Salt Lake City leaders say 64 percent of the roads within city limits are in poor condition or worse. A sales tax hike would collect money from many of the daily visitors who live outside the city and whose vehicles degrade those roads.
Salt Lake City has a legitimate case to make when it comes to asking its residents to pay more in taxes. But as it considers upcoming tax hike proposals, it must remember that individual taxpayers, not entities, shoulder the burden of tax increases.
The city, with a population of about 190,000, is the economic, entertainment and business center of a metropolitan area that, when Provo and Ogden are figured in, numbers about 2.5 million people. Its roads get used far more than a city its size without such burdens might expect. Its police must handle crimes on the scale of a much larger city. And the state lately has imposed on it some large projects not of the city’s choosing.
One of those is a new state prison, being built in the city’s northwest quadrant. Three years ago, state lawmakers gave the city the right to raise sales taxes within city limits by .05 percent to make up for some of that burden. Now, the city wants to take advantage of that.
In addition, city leaders would like to issue $87 million in general obligation bonds, which they say would equal about $5 more per year for the average homeowner. Of course, that figure will vary widely in a city that includes a range of high- and low-income neighborhoods.
Voters must approve those bonds this November before the city can issue them.
City leaders say 64 percent of the roads within the city limits are in poor condition or worse. A sales tax hike would collect money from many of the daily visitors who live outside the city and whose vehicles degrade those roads.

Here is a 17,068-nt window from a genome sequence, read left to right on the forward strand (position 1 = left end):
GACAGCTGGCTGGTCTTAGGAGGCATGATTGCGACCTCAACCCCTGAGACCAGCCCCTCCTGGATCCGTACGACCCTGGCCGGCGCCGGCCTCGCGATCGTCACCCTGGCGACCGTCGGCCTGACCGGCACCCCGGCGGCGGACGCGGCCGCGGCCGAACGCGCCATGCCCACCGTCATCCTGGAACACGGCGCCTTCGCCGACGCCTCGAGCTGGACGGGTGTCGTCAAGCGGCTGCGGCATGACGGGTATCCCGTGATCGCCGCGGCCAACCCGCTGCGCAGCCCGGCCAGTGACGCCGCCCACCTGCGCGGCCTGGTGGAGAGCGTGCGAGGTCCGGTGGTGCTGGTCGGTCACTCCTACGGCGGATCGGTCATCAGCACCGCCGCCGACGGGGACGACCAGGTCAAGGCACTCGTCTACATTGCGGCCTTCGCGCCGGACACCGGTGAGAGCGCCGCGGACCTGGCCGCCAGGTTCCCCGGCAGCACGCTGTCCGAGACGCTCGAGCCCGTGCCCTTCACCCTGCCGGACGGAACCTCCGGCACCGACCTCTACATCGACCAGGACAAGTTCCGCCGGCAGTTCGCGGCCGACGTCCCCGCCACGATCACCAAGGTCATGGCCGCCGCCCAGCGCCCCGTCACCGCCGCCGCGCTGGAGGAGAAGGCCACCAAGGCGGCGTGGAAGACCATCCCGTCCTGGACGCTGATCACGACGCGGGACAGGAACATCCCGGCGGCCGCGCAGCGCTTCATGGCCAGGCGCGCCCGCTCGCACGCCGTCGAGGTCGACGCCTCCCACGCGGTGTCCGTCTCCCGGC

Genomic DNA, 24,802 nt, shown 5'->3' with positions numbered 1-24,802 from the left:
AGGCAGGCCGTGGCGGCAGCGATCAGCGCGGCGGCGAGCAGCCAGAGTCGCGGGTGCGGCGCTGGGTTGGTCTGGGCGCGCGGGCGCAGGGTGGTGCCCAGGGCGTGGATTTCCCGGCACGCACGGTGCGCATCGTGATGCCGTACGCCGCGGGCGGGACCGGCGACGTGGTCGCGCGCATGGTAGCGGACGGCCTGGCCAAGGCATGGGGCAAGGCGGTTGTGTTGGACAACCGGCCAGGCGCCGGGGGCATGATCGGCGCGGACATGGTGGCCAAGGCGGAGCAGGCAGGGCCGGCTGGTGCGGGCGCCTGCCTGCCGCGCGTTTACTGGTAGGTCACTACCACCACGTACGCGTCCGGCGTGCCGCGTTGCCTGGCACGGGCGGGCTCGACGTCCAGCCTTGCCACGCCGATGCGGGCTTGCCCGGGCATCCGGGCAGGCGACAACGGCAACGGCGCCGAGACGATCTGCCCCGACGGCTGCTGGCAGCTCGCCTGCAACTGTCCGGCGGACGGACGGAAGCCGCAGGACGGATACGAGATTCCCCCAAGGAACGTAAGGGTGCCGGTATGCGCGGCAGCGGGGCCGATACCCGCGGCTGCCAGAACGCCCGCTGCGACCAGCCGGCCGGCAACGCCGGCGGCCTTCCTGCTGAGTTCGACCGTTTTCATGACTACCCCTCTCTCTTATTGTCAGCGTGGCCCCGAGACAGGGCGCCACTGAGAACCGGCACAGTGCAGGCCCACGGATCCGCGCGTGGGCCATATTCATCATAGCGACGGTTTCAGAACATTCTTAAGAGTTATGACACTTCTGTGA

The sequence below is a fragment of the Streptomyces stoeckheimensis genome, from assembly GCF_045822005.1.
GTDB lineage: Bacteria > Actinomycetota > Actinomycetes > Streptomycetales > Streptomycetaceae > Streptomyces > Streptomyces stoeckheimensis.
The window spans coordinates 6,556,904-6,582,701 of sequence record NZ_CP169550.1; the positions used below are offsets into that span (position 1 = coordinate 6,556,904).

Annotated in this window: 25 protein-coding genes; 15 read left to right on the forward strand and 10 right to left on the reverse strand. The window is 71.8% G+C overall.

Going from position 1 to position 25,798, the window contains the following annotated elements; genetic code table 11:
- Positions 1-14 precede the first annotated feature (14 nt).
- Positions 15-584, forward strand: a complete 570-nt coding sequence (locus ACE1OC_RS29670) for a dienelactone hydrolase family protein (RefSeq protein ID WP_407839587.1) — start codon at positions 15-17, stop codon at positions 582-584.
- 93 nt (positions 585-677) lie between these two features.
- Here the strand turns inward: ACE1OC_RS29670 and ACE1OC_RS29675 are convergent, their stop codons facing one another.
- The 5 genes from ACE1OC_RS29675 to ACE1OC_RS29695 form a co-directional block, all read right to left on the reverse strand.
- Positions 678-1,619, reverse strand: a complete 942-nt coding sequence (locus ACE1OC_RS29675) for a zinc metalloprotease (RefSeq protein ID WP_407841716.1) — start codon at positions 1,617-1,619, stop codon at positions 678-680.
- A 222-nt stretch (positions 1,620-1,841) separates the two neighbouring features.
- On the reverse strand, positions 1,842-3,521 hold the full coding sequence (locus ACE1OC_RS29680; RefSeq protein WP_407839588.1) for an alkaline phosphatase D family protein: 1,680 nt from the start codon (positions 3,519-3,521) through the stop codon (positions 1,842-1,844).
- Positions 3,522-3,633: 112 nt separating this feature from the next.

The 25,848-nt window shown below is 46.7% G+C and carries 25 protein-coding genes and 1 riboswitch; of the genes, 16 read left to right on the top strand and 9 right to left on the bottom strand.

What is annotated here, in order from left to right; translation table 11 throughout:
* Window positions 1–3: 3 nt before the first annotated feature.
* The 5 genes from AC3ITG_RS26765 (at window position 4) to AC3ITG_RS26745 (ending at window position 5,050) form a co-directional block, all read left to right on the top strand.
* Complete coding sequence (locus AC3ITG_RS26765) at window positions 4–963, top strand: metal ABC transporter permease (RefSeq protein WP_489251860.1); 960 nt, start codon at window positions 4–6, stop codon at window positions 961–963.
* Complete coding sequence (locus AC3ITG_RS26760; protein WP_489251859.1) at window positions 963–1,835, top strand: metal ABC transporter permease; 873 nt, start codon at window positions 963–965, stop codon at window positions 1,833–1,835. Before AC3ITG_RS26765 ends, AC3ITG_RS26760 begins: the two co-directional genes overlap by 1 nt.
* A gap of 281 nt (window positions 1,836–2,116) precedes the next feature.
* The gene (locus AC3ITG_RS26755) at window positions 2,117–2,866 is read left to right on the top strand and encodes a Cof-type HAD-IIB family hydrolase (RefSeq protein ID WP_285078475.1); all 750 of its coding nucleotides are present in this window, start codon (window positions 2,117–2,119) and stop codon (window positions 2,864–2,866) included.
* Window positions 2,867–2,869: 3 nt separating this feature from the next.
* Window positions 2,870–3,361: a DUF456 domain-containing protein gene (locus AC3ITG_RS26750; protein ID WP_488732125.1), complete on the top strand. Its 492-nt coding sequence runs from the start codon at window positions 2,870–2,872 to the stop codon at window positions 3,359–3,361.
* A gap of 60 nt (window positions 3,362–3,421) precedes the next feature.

We have long urged local governments to pay more attention to the deferred maintenance of important infrastructure.
However, city leaders are a little more vague when it comes to other uses for the money, mentioning the need to hire more police, to increase transit options and to incentivize developers to build more low-income housing, among other things. They promise to be more detailed before Election Day.
Voters in the city will, of course, be the ones to decide whether to impose greater property taxes on themselves. The sales tax hike likely will be approved by the City Council after a public hearing on April 17.
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But while the $5 yearly figure for an average homeowner sounds negligible, it’s worth noting that those voters also will face other small-sounding increases on the same ballot.
One will be a non-binding measure state lawmakers put there for approval of a 33 percent increase in gasoline taxes. This ostensibly would free up general fund money now going toward highway maintenance and construction, allowing lawmakers to put it toward public education, instead.
The other might be a repeat of Proposition 1, a measure to raise sales taxes for transit and transportation. That measure failed in Utah and Salt Lake counties in 2015. Lawmakers this year gave those counties the option of either simply imposing a tax hike or putting it back on ballots again this fall.
Other entities, from school districts to local governments, may add their own proposals for small increases on the ballot, as well.
And don’t forget the federal government, whose recent tax cuts included doing away with exemptions for state taxes paid. As a result, Utah families with three or more children stand to pay much more in income taxes next year.
Simply put, there isn’t a separate group of city, school district, state and federal taxpayers. Each taxpayer pays them all. Each little tax increase adds up to a lot less a person has in his or her wallet to pay for needs or save for the future.
That’s worth considering as cities evaluate their most pressing needs and possible creative ways to fund them. Tax hikes must be a last resort.